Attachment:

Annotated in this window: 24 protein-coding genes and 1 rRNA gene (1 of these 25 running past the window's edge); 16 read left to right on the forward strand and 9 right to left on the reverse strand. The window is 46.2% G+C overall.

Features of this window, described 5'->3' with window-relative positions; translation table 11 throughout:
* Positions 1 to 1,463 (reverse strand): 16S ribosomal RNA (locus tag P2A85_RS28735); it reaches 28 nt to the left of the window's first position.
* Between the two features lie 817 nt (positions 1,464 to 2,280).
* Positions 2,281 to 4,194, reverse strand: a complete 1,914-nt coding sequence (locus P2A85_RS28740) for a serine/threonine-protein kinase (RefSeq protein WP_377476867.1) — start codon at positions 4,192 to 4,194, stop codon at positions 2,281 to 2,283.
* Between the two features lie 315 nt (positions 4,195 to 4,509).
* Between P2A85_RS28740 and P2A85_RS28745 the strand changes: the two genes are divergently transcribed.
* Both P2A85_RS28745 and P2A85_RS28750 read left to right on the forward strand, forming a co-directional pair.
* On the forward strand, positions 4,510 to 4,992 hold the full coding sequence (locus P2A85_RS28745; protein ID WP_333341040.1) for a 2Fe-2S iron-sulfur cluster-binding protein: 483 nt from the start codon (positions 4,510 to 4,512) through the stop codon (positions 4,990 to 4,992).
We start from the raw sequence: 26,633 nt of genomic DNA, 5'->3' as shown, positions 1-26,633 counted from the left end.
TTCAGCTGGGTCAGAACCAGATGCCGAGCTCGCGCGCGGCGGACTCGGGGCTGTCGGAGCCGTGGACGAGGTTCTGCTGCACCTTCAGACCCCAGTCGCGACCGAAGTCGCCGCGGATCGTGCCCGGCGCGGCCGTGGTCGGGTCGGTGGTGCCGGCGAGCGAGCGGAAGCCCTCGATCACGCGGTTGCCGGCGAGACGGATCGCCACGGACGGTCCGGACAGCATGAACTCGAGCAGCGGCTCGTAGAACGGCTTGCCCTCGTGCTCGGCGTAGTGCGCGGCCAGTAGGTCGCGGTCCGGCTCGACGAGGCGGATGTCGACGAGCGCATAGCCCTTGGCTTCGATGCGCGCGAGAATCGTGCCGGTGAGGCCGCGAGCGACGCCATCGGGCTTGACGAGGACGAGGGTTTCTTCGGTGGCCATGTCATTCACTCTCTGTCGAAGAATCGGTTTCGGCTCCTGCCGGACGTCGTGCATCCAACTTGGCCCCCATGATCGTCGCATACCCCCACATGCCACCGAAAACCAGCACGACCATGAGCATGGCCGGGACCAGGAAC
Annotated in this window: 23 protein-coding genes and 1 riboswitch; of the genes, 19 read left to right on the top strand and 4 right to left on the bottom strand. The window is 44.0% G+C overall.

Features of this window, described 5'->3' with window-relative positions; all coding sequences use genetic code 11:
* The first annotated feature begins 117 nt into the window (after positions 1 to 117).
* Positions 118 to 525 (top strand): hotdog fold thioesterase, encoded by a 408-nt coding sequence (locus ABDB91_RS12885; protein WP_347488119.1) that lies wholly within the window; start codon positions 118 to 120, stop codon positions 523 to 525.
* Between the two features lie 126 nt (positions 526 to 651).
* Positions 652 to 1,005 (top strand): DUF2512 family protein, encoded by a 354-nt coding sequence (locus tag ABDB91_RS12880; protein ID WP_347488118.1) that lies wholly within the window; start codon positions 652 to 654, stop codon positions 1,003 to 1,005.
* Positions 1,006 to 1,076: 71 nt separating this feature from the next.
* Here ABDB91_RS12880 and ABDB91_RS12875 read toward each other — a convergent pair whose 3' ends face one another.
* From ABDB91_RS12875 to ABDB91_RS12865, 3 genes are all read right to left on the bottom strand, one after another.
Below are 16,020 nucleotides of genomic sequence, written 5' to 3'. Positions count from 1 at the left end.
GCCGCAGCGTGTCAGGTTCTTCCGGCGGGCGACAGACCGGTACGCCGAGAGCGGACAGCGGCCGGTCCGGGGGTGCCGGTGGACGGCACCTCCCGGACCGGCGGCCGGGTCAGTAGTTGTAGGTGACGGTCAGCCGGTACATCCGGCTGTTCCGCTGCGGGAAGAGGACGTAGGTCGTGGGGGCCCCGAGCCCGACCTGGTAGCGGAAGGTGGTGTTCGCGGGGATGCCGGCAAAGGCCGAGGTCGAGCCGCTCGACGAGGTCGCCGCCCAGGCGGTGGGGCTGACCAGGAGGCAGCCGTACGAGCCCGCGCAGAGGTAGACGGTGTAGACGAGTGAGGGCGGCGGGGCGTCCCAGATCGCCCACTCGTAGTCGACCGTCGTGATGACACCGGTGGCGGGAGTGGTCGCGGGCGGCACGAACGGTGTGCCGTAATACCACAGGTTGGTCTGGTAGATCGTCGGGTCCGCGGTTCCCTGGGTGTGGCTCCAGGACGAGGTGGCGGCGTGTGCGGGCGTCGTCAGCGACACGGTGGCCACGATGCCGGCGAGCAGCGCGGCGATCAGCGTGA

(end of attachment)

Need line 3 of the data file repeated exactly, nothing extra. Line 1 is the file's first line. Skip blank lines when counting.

* Positions 1 to 1,463 (reverse strand): 16S ribosomal RNA (locus tag P2A85_RS28735); it reaches 28 nt to the left of the window's first position.